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Here is a photo of Bessie Stringfield on her (from what I can tell anyways) 1940 61-cubic-inch Harley-Davidson OHV. Also known as the Knucklehead.

Recognizing Black History Month 2022
by Nick Resty and Mama Tried

I do not claim to be an expert on any historical MC stuff, but I have always found it fascinating.

Being a guy who tries to emulate what others have done in the past, I have always found it to be important and respectful to learn the history of the source of my passion.

One aspect of chopper history that has always fascinated me are the black chopper builders and motorcycle clubs. That being said, I’ll just spout off things that I have learned through my chopper years thus far.

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Gevin Fax Blazes Her Own Trail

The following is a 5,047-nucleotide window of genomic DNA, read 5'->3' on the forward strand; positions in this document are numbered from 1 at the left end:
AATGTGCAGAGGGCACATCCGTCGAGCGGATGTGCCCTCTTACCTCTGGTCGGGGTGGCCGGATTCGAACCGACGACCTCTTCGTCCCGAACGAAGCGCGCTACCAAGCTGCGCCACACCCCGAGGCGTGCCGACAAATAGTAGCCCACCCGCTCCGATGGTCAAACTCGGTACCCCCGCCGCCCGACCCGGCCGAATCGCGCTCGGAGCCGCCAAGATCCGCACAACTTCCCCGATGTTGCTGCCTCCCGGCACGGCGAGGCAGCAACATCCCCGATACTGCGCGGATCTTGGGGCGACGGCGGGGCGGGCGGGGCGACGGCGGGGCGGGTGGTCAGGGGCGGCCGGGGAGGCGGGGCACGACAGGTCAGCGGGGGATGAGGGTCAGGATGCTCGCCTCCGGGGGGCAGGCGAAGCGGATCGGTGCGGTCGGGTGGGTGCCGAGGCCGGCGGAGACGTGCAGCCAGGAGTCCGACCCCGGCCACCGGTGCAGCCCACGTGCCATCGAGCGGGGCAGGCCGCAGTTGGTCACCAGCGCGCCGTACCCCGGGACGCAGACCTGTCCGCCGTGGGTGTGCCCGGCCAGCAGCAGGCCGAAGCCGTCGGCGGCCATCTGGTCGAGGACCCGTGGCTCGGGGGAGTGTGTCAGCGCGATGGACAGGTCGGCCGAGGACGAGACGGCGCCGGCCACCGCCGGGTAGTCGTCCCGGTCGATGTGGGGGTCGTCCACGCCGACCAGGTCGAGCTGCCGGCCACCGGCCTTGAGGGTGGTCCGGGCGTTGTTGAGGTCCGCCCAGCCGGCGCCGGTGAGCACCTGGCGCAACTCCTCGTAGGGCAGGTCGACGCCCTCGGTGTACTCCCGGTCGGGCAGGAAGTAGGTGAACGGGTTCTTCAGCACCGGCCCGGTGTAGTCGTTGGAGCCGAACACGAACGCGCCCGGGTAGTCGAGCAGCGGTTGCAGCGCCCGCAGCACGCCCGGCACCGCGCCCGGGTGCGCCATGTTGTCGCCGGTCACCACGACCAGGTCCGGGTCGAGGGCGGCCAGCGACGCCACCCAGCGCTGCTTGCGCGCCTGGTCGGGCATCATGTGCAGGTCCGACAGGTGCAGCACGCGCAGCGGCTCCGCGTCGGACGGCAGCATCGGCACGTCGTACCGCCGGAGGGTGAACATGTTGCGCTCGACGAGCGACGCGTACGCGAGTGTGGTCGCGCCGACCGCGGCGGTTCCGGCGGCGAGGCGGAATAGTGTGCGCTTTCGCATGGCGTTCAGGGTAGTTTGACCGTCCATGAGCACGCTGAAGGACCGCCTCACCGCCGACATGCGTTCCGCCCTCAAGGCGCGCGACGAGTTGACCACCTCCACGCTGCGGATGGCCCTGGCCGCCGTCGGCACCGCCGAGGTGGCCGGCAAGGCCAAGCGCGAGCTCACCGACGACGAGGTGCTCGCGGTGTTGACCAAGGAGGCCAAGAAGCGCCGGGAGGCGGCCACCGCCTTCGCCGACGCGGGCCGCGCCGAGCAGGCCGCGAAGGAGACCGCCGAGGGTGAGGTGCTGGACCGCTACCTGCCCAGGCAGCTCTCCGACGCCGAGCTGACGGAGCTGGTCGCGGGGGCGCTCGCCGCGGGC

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by Emily Chavous from russbrown.com

Whether riding a motorcycle or challenging norms, Gevin Fax is no stranger to blazing trails.

She says, “I think this is the best, most wonderful country in the world, but we are not flawless. I want women to not sell themselves short. We are stronger than we give ourselves credit for. We are more possible than we could ever imagine.”

“Everybody kept telling me my life was going to change after I bought the Harley. Let me tell you something: Everything changed.”

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Clay’s Christmas – Blessings Come in Strange Packages

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New Episode 97 in Bandit’s Cantina – The Series

by K.Randall Ball with illustrations by Jon Towle and George Fleming